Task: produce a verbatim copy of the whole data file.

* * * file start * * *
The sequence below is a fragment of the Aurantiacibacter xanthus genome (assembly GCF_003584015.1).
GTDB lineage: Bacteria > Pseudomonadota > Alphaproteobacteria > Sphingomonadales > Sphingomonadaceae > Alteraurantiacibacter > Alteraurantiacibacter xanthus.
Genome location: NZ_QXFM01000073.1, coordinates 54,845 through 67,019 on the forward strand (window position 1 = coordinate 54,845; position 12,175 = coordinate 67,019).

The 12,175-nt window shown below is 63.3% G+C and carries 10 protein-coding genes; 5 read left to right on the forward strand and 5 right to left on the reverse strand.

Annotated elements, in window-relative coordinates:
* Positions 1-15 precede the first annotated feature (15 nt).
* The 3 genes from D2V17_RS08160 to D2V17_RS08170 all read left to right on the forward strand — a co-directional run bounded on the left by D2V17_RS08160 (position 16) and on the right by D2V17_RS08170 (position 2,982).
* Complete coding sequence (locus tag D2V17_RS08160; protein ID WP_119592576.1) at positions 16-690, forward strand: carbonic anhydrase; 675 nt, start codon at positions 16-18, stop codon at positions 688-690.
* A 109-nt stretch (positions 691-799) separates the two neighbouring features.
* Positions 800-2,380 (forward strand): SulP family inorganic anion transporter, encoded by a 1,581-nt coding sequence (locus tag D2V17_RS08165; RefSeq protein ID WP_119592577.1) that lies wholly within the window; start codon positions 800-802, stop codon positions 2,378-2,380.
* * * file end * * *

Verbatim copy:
The sequence below is a fragment of the Aurantiacibacter xanthus genome (assembly GCF_003584015.1).
GTDB lineage: Bacteria > Pseudomonadota > Alphaproteobacteria > Sphingomonadales > Sphingomonadaceae > Alteraurantiacibacter > Alteraurantiacibacter xanthus.
Genome location: NZ_QXFM01000073.1, coordinates 54,845 through 67,019 on the forward strand (window position 1 = coordinate 54,845; position 12,175 = coordinate 67,019).

The 12,175-nt window shown below is 63.3% G+C and carries 10 protein-coding genes; 5 read left to right on the forward strand and 5 right to left on the reverse strand.

Annotated elements, in window-relative coordinates:
* Positions 1-15 precede the first annotated feature (15 nt).
* The 3 genes from D2V17_RS08160 to D2V17_RS08170 all read left to right on the forward strand — a co-directional run bounded on the left by D2V17_RS08160 (position 16) and on the right by D2V17_RS08170 (position 2,982).
* Complete coding sequence (locus tag D2V17_RS08160; protein ID WP_119592576.1) at positions 16-690, forward strand: carbonic anhydrase; 675 nt, start codon at positions 16-18, stop codon at positions 688-690.
* A 109-nt stretch (positions 691-799) separates the two neighbouring features.
* Positions 800-2,380 (forward strand): SulP family inorganic anion transporter, encoded by a 1,581-nt coding sequence (locus tag D2V17_RS08165; RefSeq protein ID WP_119592577.1) that lies wholly within the window; start codon positions 800-802, stop codon positions 2,378-2,380.